Writing a poem about who I am comes from who I’m not: a quitter. A monster. A creature made of righteous rage and nothing else, blind to allies due to hyper-focus on the enemy. Sick. Defective. I am forced to remind myself that I am not these things, because I am rarely reminded by anyone else. That is why I write poetry about my experience as a queer person: because, perhaps, there is someone else who needs to be reminded, and they do not have someone else to do it.

This piece is about my poetry process, but my poetry process is essential to who I am. It is rolling onto my belly and showing my soft spots, begging the world not to dig their talons in, but to just listen. Hear me. I am weak, I am fragile, but I am not afraid. We are strong, we are tough, and we are not afraid. With each written poem, I am reminded of why I need to write the next. And the next. And the next.

Here is how to write a queer poem.

  1. The most essential step is to be queer. I use queer because it is an umbrella term—it shelters all who seek it, leaving none wet. You don’t need a label to be queer. You can call yourself whatever you want. The experience of queerness isn’t about dogma or rigid categorization. It is unique to each person. But, to write a poem about being queer, you should not borrow our voices. We can tell our own stories. Let us.
  2. Open a new document, or rage-scribble in your notebook while a teacher speaks, or quietly put your words into a note app. The words are important, not the medium they are written on.
  3. This doesn’t have to be about pain. The experience of being queer isn’t about suffering, or dysphoria, or any mental health label. It isn’t about fighting. We didn’t make it this way, it is not inherent to being queer. But it can be about pain. My experience of queerness is pain. It is fighting a war I never enlisted in, it is operating machinery I don’t understand, it is losing the battle to win the war. This doesn’t have to be about pain, but if it is, don’t hide from it. This doesn’t have to be about anything but your queerness. Whatever your queerness is.
  4. Start writing. Don’t stop writing. Put the words out and make them real. Keep going. These words belong to you.
  5. You don’t have to edit, but I do. Sometimes it takes days, sometimes it takes months. It depends how much pain was poured onto the page, and my own ability to return to it. But when I do edit, I gain a certain clarity on the emotions I was trying to express, and the message I’m trying to send. After that it’s trimming away the excess—I’m bi, so y’all know I’m a little extra—and coming away with the finished product. Or at least, this version of it. Just like my experience of queerness, done-ness is in a constant state of flux. As I change, so does the piece. But this is only one way. The thing about queerness is that, by existing on the margins, we have more options as to how we want to do things. This oppression comes with a slim silver lining of freedom.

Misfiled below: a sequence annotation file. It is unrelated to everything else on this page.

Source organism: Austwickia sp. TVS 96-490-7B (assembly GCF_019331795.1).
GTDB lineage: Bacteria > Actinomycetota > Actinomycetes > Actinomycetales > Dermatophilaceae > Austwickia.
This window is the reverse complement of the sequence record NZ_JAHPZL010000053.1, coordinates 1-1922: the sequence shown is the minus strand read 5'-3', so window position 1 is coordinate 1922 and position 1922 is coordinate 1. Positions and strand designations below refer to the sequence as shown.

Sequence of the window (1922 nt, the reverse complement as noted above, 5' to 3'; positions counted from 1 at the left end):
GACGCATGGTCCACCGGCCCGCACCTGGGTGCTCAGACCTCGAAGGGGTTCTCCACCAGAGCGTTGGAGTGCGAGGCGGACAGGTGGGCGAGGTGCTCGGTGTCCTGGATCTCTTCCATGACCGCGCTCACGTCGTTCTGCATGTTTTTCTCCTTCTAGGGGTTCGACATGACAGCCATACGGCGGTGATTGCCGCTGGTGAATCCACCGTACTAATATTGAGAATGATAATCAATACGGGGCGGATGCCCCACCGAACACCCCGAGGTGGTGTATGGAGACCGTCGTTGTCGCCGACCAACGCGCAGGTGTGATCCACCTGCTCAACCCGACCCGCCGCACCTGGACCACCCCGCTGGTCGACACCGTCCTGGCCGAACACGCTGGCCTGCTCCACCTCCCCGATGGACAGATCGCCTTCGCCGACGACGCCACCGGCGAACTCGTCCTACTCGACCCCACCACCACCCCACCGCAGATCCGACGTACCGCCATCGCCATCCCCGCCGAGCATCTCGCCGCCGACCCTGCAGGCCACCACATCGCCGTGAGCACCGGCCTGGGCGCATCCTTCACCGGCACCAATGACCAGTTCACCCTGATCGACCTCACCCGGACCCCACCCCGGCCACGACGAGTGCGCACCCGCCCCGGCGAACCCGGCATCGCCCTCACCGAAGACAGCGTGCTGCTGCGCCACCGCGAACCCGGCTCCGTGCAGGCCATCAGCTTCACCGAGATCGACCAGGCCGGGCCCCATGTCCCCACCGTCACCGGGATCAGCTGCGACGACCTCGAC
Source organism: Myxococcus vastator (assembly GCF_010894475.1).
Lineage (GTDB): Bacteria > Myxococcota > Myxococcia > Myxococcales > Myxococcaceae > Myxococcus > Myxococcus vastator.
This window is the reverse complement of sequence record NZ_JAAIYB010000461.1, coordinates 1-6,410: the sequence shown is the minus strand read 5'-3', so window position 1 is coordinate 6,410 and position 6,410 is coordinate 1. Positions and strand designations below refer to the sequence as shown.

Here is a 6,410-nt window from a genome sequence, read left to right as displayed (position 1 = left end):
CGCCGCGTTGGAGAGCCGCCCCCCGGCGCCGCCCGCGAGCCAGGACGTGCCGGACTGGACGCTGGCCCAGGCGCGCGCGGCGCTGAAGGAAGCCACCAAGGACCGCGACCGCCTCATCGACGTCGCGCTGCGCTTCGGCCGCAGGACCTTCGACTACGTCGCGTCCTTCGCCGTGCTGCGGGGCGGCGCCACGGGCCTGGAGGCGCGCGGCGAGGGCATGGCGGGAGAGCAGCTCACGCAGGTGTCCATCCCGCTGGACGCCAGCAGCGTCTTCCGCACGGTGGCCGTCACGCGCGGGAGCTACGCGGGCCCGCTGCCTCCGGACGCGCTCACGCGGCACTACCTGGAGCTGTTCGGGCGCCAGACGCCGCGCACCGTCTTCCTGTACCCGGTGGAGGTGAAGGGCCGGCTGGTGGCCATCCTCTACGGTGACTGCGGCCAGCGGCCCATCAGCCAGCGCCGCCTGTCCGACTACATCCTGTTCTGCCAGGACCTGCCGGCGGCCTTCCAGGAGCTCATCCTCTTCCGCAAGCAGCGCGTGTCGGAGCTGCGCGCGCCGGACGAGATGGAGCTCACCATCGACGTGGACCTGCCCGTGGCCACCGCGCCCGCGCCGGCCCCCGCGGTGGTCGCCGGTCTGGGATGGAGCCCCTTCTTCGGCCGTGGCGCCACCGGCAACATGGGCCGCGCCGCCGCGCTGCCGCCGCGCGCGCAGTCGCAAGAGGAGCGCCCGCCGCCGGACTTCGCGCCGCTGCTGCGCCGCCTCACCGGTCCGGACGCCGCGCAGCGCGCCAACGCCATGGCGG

This is the process I take to write a queer poem. Everyone does it differently, but I can’t speak for them. Some prefer rawness, others metaphor, some a mix between or something else entirely. This is writing; it is the great equalizer. It is the only power some of us have in this world, and it is a power I try to wield with respect and responsibility.

Five Step Process of Writing a Mental Health Poem

And finally, we conclude.

Most of my poetry is, in some way, mental health poetry. While these illnesses that inhabit my brain are not me, they colour the way I see the world. I see rape and queerness and celiac disease and loss and anger through depression, anxiety and PTSD. I have no desire to separate myself from it, not anymore. That is not me succumbing to the illnesses. This is acknowledging that they’re there, they’re real, and they’re controllable if they’re not curable.

However, I also write poems that discuss my own experience of mental illness separate from anything else. There is a technique in therapy called ‘externalizing’. This is taking a problem and giving it a name, making it tangible, and separating it from you and your mind. Sometimes it looks like talking about the illness like it’s a different person, giving it a personality, and yelling at it when it does something you don’t like. Sometimes it’s taking one symptom, isolating it, and having dialogue with it. It differs by therapist. To me, this is what I try to do with my poetry. I take the illness and move it out of the shifting surface of my mind and stick it on a page, look at it, and dissect it. I can talk to it better like this. It seems less powerful when it isn’t a shadow over my day and it is just some sentences in a poem. If it is less powerful, I can be more powerful. It is entirely selfish.